also an instructor pilot for Pan Am. I also chose another American who had been flight operations manager for a very large Argentinean airline -- a very cerebral type of fellow and a meticulous pilot.
Another of our pilots had a lot of experience as a Pan Am instructor on DC-4s; he loved to lead me down the garden path until he had a bet about some nebulous part on a DC-4. A $5 win from me would
give him such a laugh at my expense that a bystander might have thought he had won a thousand dollars. (Later in life, he would operate a good-size airline in Africa for American interests, a job in
which his sense of humor must surely have served him well.)
The owner of the company was a resident of Ft. Wayne, Ind., who had previously leased a large hangar on that city's modern airport for aircraft maintenance plus several old Army buildings for storing
aircraft parts. There were several aircraft and some maintenance personnel there. It was suggested we do our pilot training in Fort Wayne to avoid Miami's heavy air traffic. Our stewardesses were to
get training in a DC-4, and the flight engineer was to get his rating from the government. A FAA maintenance inspector was going with us from Miami so he could study our program. The trip from Miami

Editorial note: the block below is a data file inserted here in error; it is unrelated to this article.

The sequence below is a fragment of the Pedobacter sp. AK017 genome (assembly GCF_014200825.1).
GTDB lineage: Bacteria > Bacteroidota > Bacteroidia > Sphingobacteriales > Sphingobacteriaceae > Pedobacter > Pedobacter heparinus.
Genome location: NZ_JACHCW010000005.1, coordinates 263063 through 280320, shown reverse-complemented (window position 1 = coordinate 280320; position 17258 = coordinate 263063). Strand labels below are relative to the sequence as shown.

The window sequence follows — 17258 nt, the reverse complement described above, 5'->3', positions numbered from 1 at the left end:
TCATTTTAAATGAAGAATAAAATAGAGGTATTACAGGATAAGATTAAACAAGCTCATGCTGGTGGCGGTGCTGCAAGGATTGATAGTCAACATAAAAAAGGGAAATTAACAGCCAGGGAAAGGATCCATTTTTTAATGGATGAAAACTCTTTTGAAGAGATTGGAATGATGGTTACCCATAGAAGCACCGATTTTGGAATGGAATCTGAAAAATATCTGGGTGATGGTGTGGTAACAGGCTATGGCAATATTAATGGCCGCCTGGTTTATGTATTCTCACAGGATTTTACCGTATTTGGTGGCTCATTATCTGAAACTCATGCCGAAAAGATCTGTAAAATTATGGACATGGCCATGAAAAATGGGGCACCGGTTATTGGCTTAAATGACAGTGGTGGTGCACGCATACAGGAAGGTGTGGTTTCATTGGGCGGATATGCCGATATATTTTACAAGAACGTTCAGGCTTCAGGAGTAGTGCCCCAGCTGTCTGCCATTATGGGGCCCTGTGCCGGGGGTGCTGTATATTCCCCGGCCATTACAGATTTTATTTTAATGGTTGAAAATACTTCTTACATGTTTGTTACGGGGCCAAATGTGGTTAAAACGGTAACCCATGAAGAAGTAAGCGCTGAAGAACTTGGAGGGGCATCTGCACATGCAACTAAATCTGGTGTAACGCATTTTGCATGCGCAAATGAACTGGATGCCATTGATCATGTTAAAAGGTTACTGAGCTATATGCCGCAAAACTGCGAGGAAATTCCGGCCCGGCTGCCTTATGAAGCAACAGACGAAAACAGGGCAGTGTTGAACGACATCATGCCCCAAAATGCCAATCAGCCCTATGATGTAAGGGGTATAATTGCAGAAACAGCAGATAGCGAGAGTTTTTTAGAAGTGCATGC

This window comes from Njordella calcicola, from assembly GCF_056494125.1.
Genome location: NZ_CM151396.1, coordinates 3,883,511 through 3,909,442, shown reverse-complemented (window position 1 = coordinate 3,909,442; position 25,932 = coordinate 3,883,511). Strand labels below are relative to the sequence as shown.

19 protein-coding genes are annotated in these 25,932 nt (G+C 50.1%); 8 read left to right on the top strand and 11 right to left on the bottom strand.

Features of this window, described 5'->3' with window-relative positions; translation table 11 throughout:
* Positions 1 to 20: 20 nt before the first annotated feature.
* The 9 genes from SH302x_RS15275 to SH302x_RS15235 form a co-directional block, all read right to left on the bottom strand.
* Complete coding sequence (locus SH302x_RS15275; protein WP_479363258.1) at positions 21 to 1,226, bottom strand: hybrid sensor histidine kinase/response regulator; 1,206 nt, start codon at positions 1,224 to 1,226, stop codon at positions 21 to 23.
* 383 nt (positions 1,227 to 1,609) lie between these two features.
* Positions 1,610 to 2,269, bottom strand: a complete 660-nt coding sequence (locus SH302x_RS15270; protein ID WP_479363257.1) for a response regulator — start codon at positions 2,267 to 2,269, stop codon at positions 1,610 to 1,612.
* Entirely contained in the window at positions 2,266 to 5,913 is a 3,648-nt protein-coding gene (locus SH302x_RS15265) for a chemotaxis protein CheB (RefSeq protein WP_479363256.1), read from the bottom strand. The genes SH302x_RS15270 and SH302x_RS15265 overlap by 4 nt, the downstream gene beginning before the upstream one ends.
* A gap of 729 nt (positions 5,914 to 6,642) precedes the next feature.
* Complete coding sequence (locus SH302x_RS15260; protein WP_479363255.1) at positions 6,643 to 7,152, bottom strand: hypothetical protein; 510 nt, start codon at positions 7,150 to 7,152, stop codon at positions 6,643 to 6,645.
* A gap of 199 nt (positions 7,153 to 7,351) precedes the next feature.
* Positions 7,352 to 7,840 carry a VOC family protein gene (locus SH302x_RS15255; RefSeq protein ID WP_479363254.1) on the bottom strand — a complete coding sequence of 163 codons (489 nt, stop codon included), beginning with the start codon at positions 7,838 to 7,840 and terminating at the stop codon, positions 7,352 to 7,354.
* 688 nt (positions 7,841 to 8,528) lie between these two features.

to Ft. Wayne was a training trip for everyone on board.
The first night in Ft. Wayne, I shared my room with a pilot named Hank, an old friend whose flying days had paralleled mine for many years. In the morning, Hank asked if he could be relieved from
flying for a couple of days, as he ached all over and felt he had the flu. The hotel doctor had paid him a visit and rolled a few pills into him. The strong, accelerated, transition training went very
well. A couple more days and we were through with it, except for Hank, who remained bedridden.
One evening Jack, the FAA representative we had brought with us to Fort Wayne, said, "Carl, I can catch a flight out of Chicago in a couple of hours if you could fly me there, and I could be back in
Miami tonight." "Jack," I told him, "all the pilots have been sent to the hotel. I know you are not a pilot, and the only thing we have ready to go is the DC-4." "Well, I could sit in the copilot's
seat for you, Carl." With that, I cranked up the four engines, flew to Midway Airport, put the FAA agent out at the terminal, and took off for a return flight to Ft. Wayne. Everything becomes legal if
it's to the benefit of the right people.
Being the only person on board, it was safe enough, except that I had to stretch a little to reach some of the controls the copilot normally operated on a four-engine aircraft. But the flight was a